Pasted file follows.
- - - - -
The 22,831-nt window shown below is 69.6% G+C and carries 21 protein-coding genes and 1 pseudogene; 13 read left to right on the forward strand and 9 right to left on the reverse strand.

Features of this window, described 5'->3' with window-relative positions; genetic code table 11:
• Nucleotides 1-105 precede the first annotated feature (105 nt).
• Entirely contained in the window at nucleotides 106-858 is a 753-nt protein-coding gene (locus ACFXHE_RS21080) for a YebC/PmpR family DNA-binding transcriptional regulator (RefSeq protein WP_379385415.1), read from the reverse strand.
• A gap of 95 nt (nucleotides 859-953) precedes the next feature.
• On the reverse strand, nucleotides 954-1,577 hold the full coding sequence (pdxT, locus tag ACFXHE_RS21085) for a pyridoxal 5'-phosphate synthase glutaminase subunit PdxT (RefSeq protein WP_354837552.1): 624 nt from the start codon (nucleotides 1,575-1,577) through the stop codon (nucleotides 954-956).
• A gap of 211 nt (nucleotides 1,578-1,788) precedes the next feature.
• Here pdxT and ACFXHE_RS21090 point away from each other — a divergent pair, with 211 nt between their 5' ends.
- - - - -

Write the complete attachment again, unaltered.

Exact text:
The 22,831-nt window shown below is 69.6% G+C and carries 21 protein-coding genes and 1 pseudogene; 13 read left to right on the forward strand and 9 right to left on the reverse strand.

Features of this window, described 5'->3' with window-relative positions; genetic code table 11:
• Nucleotides 1-105 precede the first annotated feature (105 nt).
• Entirely contained in the window at nucleotides 106-858 is a 753-nt protein-coding gene (locus ACFXHE_RS21080) for a YebC/PmpR family DNA-binding transcriptional regulator (RefSeq protein WP_379385415.1), read from the reverse strand.
• A gap of 95 nt (nucleotides 859-953) precedes the next feature.
• On the reverse strand, nucleotides 954-1,577 hold the full coding sequence (pdxT, locus tag ACFXHE_RS21085) for a pyridoxal 5'-phosphate synthase glutaminase subunit PdxT (RefSeq protein WP_354837552.1): 624 nt from the start codon (nucleotides 1,575-1,577) through the stop codon (nucleotides 954-956).
• A gap of 211 nt (nucleotides 1,578-1,788) precedes the next feature.
• Here pdxT and ACFXHE_RS21090 point away from each other — a divergent pair, with 211 nt between their 5' ends.